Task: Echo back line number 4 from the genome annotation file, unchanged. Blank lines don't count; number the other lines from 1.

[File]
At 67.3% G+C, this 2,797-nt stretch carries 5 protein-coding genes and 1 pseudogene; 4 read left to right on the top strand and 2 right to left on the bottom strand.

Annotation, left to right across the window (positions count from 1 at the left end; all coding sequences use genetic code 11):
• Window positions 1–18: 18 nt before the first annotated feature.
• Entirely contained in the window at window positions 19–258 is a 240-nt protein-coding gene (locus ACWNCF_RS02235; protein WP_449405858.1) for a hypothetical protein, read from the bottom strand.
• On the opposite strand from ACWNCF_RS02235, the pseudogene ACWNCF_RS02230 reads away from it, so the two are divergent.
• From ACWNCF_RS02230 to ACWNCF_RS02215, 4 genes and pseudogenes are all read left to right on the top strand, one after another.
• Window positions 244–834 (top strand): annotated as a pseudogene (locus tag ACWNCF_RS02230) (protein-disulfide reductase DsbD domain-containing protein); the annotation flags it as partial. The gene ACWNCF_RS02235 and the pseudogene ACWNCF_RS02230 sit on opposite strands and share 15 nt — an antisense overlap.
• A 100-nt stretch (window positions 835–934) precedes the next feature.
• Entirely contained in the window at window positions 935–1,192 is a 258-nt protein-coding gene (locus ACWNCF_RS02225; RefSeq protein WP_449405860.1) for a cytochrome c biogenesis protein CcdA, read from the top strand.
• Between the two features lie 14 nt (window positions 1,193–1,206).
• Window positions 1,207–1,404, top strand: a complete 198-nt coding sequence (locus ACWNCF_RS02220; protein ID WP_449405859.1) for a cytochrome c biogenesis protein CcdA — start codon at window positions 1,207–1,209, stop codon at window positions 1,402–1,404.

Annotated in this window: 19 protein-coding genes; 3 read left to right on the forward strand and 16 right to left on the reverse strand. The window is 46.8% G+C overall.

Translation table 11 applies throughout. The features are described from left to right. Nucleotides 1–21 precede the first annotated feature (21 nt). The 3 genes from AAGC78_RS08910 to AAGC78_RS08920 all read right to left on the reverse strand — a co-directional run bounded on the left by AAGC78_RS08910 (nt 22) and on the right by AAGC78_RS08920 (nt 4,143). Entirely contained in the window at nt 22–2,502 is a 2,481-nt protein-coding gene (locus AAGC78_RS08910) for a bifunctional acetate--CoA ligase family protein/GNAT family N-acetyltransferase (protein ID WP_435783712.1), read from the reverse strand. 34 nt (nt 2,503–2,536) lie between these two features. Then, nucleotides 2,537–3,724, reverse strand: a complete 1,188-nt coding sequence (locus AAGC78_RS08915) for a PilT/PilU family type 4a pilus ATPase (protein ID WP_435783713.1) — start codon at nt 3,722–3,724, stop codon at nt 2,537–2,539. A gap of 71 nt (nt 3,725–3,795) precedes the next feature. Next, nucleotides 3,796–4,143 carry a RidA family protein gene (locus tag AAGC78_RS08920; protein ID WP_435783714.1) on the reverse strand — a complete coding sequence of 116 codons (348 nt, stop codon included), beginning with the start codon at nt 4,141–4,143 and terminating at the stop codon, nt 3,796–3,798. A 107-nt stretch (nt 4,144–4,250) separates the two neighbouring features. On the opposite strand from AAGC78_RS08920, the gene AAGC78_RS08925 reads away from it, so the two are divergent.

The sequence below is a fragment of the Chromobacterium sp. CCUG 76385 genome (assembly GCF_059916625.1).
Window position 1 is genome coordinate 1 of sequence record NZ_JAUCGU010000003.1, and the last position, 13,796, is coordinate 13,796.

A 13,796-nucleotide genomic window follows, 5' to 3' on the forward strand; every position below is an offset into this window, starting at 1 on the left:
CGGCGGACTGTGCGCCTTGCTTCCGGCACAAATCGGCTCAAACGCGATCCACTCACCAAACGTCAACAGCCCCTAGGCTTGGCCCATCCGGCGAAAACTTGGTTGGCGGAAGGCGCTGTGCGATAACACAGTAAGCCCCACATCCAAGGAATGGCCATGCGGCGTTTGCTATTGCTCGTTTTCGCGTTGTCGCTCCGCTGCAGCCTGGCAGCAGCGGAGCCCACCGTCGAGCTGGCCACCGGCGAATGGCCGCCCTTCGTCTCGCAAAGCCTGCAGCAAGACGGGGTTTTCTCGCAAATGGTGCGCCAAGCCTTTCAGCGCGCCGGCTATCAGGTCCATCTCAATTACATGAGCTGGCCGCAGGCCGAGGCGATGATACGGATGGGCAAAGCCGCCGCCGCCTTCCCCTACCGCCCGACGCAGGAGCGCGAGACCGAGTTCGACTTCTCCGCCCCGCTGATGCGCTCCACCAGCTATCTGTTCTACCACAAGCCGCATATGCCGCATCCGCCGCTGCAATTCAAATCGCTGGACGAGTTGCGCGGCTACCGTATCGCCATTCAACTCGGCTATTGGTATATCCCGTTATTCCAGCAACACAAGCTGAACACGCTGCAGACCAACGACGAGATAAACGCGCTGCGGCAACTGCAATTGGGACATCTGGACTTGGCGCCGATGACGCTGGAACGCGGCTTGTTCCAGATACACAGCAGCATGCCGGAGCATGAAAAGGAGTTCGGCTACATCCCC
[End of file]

• Entirely contained in the window at window positions 19–258 is a 240-nt protein-coding gene (locus ACWNCF_RS02235; protein WP_449405858.1) for a hypothetical protein, read from the bottom strand.